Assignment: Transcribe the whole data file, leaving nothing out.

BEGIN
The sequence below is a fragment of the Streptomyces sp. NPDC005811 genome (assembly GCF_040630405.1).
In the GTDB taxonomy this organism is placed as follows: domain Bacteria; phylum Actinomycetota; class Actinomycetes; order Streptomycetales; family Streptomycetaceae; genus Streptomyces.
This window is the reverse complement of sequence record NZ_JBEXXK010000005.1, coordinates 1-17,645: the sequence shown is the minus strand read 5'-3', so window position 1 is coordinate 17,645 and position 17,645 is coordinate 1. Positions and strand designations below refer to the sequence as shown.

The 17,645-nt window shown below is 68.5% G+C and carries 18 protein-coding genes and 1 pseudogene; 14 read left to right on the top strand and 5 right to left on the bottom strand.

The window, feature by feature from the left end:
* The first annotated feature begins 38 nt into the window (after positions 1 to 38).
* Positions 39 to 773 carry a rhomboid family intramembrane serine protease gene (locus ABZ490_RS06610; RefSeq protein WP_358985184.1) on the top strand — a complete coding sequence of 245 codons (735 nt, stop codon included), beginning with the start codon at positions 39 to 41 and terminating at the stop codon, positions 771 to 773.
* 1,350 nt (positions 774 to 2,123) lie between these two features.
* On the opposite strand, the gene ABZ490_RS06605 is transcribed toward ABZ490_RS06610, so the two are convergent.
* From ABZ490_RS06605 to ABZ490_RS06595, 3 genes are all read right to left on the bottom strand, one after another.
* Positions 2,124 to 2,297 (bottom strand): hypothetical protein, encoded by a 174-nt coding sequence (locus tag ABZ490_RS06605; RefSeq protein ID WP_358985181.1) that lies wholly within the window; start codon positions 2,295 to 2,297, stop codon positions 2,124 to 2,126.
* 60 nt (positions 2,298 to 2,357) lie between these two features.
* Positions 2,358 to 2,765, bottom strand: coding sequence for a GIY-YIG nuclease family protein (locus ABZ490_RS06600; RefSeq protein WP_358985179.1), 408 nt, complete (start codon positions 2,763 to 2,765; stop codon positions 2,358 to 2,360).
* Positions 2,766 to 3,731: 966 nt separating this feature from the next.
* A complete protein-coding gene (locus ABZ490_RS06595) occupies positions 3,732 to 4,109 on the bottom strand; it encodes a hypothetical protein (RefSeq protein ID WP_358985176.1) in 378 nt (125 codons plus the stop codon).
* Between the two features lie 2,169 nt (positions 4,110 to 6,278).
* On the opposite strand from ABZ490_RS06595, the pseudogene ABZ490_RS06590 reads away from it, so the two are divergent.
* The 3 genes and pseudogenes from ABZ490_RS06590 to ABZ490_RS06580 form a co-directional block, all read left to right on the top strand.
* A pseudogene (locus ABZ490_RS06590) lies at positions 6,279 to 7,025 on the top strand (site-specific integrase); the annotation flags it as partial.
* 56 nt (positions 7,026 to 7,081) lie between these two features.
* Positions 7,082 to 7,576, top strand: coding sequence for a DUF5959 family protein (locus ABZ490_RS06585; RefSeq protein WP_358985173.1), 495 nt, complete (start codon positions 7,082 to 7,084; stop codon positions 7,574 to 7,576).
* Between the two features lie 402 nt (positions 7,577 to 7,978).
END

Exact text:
The sequence below is a fragment of the Streptomyces sp. NPDC005811 genome (assembly GCF_040630405.1).
In the GTDB taxonomy this organism is placed as follows: domain Bacteria; phylum Actinomycetota; class Actinomycetes; order Streptomycetales; family Streptomycetaceae; genus Streptomyces.
This window is the reverse complement of sequence record NZ_JBEXXK010000005.1, coordinates 1-17,645: the sequence shown is the minus strand read 5'-3', so window position 1 is coordinate 17,645 and position 17,645 is coordinate 1. Positions and strand designations below refer to the sequence as shown.

The 17,645-nt window shown below is 68.5% G+C and carries 18 protein-coding genes and 1 pseudogene; 14 read left to right on the top strand and 5 right to left on the bottom strand.

The window, feature by feature from the left end:
* The first annotated feature begins 38 nt into the window (after positions 1 to 38).
* Positions 39 to 773 carry a rhomboid family intramembrane serine protease gene (locus ABZ490_RS06610; RefSeq protein WP_358985184.1) on the top strand — a complete coding sequence of 245 codons (735 nt, stop codon included), beginning with the start codon at positions 39 to 41 and terminating at the stop codon, positions 771 to 773.
* 1,350 nt (positions 774 to 2,123) lie between these two features.
* On the opposite strand, the gene ABZ490_RS06605 is transcribed toward ABZ490_RS06610, so the two are convergent.
* From ABZ490_RS06605 to ABZ490_RS06595, 3 genes are all read right to left on the bottom strand, one after another.
* Positions 2,124 to 2,297 (bottom strand): hypothetical protein, encoded by a 174-nt coding sequence (locus tag ABZ490_RS06605; RefSeq protein ID WP_358985181.1) that lies wholly within the window; start codon positions 2,295 to 2,297, stop codon positions 2,124 to 2,126.
* 60 nt (positions 2,298 to 2,357) lie between these two features.
* Positions 2,358 to 2,765, bottom strand: coding sequence for a GIY-YIG nuclease family protein (locus ABZ490_RS06600; RefSeq protein WP_358985179.1), 408 nt, complete (start codon positions 2,763 to 2,765; stop codon positions 2,358 to 2,360).
* Positions 2,766 to 3,731: 966 nt separating this feature from the next.
* A complete protein-coding gene (locus ABZ490_RS06595) occupies positions 3,732 to 4,109 on the bottom strand; it encodes a hypothetical protein (RefSeq protein ID WP_358985176.1) in 378 nt (125 codons plus the stop codon).
* Between the two features lie 2,169 nt (positions 4,110 to 6,278).
* On the opposite strand from ABZ490_RS06595, the pseudogene ABZ490_RS06590 reads away from it, so the two are divergent.
* The 3 genes and pseudogenes from ABZ490_RS06590 to ABZ490_RS06580 form a co-directional block, all read left to right on the top strand.
* A pseudogene (locus ABZ490_RS06590) lies at positions 6,279 to 7,025 on the top strand (site-specific integrase); the annotation flags it as partial.
* 56 nt (positions 7,026 to 7,081) lie between these two features.
* Positions 7,082 to 7,576, top strand: coding sequence for a DUF5959 family protein (locus ABZ490_RS06585; RefSeq protein WP_358985173.1), 495 nt, complete (start codon positions 7,082 to 7,084; stop codon positions 7,574 to 7,576).
* Between the two features lie 402 nt (positions 7,577 to 7,978).